Once in the mountains, fear takes over, and Crouch is unusually candid in portraying the mind games, the subtle shifts and self-deceptions that climbers use to put off testing themselves on the climb. But once on a difficult pitch, instinct takes over. Much of the more challenging ascents he describes have to do simply with trying not to die. “Mountains aren’t worth dying for, but they are worth risking dying for.” After some of the more harrowing pages that he spends dangling from ropes in the middle of storms, the reader may well wonder whether it really was worth the trouble.
Fortunately, Crouch’s poetry proves up to the task of capturing the quiet glory and crystalline perfection of the summit moment. Otherworldly sunsets and sunrises illuminate a mostly interior landscape, one of having reached peace with the world and one’s self. The rarified altitudes and inhuman extremes, in the end, do not serve to impose exclusivity so much as express the inner hardness and manic drive that lie behind most human accomplishments. But while he makes clear the solitary, anti-social nature of the climber’s single-minded ambition, Crouch draws generous portraits of his fellow climbers, unstinting in his praise and admiration for their achievements and sacrifices. Climbing is a story of personalities struggling with themselves, and Crouch captures these inner clashes as finely as anyone since Jon Krakauer.
That said, place does matter, and Crouch renders exceedingly well the special qualities of Southern hemisphere climbing. In Patagonia, climbs have more to do with the weather than the rock: “The worst kind of ‘good spell,’” he observes, “is the thirty-hour variety, as it lasts just long enough for the alpinist to climb high up a peak and get caught there by the next storm.” He explains the hemispheric conditions that make this so. Shifts in weather, the dreaded appearance of lenticular clouds, and the deafening shriek of gale winds: these compose the meteorological show of horrors that attend each Patagonian ascent.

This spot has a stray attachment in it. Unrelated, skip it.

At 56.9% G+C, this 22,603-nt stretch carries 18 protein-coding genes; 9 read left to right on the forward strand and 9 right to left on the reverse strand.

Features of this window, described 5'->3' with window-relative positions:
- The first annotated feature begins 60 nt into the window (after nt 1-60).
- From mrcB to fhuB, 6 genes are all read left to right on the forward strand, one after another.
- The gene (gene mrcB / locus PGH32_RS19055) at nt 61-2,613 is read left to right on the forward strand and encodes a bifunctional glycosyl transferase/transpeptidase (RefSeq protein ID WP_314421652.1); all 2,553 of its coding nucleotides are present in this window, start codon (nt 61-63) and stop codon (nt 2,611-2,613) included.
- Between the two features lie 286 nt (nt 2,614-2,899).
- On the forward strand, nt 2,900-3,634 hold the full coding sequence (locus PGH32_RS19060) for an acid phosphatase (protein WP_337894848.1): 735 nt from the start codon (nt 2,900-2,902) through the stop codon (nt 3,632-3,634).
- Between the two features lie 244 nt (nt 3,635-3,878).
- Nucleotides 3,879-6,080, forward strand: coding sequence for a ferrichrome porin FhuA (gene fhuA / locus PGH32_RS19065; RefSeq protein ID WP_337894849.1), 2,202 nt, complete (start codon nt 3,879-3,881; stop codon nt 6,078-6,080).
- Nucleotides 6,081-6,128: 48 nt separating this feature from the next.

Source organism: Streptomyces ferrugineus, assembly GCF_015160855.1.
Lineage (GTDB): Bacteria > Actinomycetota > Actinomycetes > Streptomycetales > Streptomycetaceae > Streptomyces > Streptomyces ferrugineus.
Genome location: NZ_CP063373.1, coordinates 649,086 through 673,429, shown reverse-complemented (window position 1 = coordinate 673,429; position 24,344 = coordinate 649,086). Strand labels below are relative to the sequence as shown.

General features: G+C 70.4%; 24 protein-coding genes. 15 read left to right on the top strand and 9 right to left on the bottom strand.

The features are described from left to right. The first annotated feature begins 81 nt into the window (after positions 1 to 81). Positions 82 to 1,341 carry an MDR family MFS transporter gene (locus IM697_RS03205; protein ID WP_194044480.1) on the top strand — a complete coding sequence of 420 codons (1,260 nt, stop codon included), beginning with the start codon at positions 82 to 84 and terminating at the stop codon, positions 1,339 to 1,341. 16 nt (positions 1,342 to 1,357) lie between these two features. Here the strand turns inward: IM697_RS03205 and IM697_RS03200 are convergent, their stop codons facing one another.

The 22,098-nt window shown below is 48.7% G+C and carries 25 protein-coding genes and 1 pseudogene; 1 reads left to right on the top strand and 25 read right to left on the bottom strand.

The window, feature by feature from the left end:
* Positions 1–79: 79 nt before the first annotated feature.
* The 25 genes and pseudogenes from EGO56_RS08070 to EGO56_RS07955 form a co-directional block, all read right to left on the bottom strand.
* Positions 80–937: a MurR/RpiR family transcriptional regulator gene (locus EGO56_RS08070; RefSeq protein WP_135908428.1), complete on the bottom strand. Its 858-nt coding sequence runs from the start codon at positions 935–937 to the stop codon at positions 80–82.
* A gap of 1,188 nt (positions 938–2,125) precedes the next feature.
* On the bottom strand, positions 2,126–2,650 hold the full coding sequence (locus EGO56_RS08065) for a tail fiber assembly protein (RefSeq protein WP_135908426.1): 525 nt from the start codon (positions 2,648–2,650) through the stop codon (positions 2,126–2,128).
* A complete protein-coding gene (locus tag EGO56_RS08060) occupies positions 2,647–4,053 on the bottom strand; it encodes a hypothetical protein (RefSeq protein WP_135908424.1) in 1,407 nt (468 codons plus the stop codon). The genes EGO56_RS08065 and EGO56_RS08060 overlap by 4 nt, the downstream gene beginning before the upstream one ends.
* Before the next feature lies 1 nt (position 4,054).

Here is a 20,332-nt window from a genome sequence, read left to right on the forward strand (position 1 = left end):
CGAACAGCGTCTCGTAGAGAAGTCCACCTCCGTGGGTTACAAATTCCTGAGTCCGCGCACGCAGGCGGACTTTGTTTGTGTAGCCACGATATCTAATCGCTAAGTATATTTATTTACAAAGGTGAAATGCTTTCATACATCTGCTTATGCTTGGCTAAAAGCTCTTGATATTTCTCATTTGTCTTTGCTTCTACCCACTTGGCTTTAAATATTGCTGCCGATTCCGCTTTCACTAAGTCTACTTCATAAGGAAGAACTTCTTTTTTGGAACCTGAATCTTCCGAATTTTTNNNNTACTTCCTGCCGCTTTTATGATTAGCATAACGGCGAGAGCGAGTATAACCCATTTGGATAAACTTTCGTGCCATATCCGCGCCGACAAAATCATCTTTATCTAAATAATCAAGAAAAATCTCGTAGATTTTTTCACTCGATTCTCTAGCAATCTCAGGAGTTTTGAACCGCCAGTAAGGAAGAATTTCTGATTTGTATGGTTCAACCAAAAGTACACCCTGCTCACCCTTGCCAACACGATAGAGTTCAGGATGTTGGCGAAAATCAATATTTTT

Even more impressive, Crouch conveys a sharp sense of the space through which he climbs. Crevasses, couloirs, cirques and cols are more than just technical terms borrowed from the French: one sees clearly where he is at each stage of the climb. Although one might think this would count as a standard skill in mountaineering literature, it proves rarer than one would suspect. In many a book, one can page dozens of times to maps and diagrams yet still be unable to picture exactly where the climbers in the account are.
Crouch was a climber who took risks, and he takes ones as a writer, too. Sometimes, he fails: a couple of pages on what makes a “good ascent” and what a bad one seem heavy-handed. Girlfriends left behind are expedited in such summary fashion that one wonders at what story they might tell, given a chance to respond. But mostly, in page after page, he captures the high-adrenaline excitement of climbs free from false drama and delineated in a vivid, take-no-prisoners style that resembles the gutsy ascents he pioneered in Patagonia. Bookended by two ascents of Cerro Torre, the second a first winter ascent, Enduring Patagonia asks again the eternal question of why risk one’s life to climb a mountain and ends with a candid confession that there might be no answer.